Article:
Friday, 24 August 2007

The art of science

I always thought that the old Greeks knew what they were talking about when they lumped their sciences with the arts and put them under the patronage of one deity, Apollo. Although, in Greek mythology, Apollo is considered the god of the arts, archery, and divination, he is most often associated with the cultivated arts of music and medicine. And his role as the leader of the Muses establishes him as a patron of intellectual pursuits.

Since those early days, the arts and sciences seem to have each gone their own way. Many consider the two to be essentially different, not in the least because one is often thought of as serious, a little grey, and weighty, whereas the other is supposedly light, colourful, inspirational, and creative. But are they really that different?

I have had this discussion many times before with friends and colleagues and so far most have disagreed with me. But I am stubborn. My point is that the sciences just like art are creative. The painter has a palette with basic colours and endless hues in between. Any idea or vision is given shape and texture on a canvas. And then it’s art, either good or bad. The musician has a choice of instruments, basic keys to follow and a few blue notes to chose from. Give it some rhythm and there will be art.

So what about the scientist. Our palette is every written or otherwise recorded thought and all available data. Our brush is a range of methods that lead through hypothesis to tests and conclusions. And our canvas is a few pieces of paper with which we can reach our audiences.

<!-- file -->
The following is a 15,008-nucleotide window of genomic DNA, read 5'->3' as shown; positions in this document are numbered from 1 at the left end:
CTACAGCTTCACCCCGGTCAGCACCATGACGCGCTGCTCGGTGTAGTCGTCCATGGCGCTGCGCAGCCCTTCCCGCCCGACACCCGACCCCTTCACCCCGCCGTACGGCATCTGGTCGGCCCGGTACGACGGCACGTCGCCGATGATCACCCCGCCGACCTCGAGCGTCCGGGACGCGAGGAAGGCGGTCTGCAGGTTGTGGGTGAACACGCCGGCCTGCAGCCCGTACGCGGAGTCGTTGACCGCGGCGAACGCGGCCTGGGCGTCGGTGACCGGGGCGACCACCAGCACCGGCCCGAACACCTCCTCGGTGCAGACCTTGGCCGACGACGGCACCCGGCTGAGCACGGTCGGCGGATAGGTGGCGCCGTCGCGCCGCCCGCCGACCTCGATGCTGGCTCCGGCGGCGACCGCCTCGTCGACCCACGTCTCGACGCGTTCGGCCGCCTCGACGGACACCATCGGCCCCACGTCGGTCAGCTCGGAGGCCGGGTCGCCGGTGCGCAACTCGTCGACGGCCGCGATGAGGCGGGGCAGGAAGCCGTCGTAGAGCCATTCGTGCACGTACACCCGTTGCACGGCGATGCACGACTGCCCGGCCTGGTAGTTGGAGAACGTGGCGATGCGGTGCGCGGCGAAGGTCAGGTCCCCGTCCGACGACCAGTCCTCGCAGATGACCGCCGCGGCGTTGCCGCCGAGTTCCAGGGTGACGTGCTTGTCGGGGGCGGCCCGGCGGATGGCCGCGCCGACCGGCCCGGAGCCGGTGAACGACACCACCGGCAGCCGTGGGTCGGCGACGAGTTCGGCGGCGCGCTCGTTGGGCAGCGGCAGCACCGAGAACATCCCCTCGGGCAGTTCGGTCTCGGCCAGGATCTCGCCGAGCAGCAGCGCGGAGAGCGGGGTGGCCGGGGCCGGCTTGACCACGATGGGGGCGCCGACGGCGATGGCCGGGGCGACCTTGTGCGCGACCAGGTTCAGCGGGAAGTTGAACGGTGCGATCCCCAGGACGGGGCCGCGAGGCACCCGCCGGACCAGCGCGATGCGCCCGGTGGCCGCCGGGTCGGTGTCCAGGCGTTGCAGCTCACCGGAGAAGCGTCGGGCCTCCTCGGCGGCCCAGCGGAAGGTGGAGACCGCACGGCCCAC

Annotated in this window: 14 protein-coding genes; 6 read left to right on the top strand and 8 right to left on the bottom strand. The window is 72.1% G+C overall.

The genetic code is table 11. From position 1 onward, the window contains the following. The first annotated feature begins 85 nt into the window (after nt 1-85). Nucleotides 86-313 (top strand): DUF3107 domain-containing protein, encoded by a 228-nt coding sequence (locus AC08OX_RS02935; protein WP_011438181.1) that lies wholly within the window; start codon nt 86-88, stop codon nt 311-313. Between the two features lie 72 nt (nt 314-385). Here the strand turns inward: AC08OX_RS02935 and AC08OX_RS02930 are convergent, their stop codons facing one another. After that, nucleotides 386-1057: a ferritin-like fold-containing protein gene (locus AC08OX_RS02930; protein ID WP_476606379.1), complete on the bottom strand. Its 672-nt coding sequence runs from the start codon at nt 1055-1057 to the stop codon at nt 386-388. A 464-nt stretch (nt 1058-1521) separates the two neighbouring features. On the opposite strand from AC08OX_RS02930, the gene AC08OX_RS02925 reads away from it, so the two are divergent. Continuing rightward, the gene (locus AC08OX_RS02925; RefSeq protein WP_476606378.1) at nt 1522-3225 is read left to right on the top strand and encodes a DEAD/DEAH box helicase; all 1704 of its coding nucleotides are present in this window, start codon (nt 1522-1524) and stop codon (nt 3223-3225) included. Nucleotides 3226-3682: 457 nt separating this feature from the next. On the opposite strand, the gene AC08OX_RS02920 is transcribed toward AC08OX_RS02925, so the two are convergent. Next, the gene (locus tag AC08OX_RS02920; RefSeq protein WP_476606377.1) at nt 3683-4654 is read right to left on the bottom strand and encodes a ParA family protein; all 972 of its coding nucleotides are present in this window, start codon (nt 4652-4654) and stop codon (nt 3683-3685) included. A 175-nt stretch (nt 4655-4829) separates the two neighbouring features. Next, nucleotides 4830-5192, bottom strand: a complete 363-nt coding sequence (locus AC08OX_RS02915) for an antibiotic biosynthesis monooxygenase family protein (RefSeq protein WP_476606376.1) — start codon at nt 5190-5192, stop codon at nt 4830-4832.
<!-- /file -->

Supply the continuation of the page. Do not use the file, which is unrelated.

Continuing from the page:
The creativity lies in the use of a mental razor with which we cut up old believes and ideas. Throw in some data, old and new, and hopefully we end up with a new insight that is bigger and more meaningful than the sum of the individual parts. When I get to that point, I feel very creative, I am very happy and then I move on to the next project.

Fellow researchers as well as artists have argued with me that the scientists are hampered by their scientific method, whereas artists are free. I am not so sure. I believe that scientists like Darwin or Einstein were great, not because they followed the scientific method, but because they were able to make huge leaps of imagination, and formalize these through a process of scientific analysis and reporting. Whatever they did and however they did it, in the end they created beauty.

My scientific ambitions are not quite in the league of the illustrious duo above. But under the guidance of Apollo and his muses I certainly see a role for myself and other scientists in TNC to create some clarity in murky conservation waters. And whilst at it, in a good mood, and on a role, I feel as much an artist as any self respecting painter, sculptor, poet, singer, and dancer. I might even be cheerful about it.

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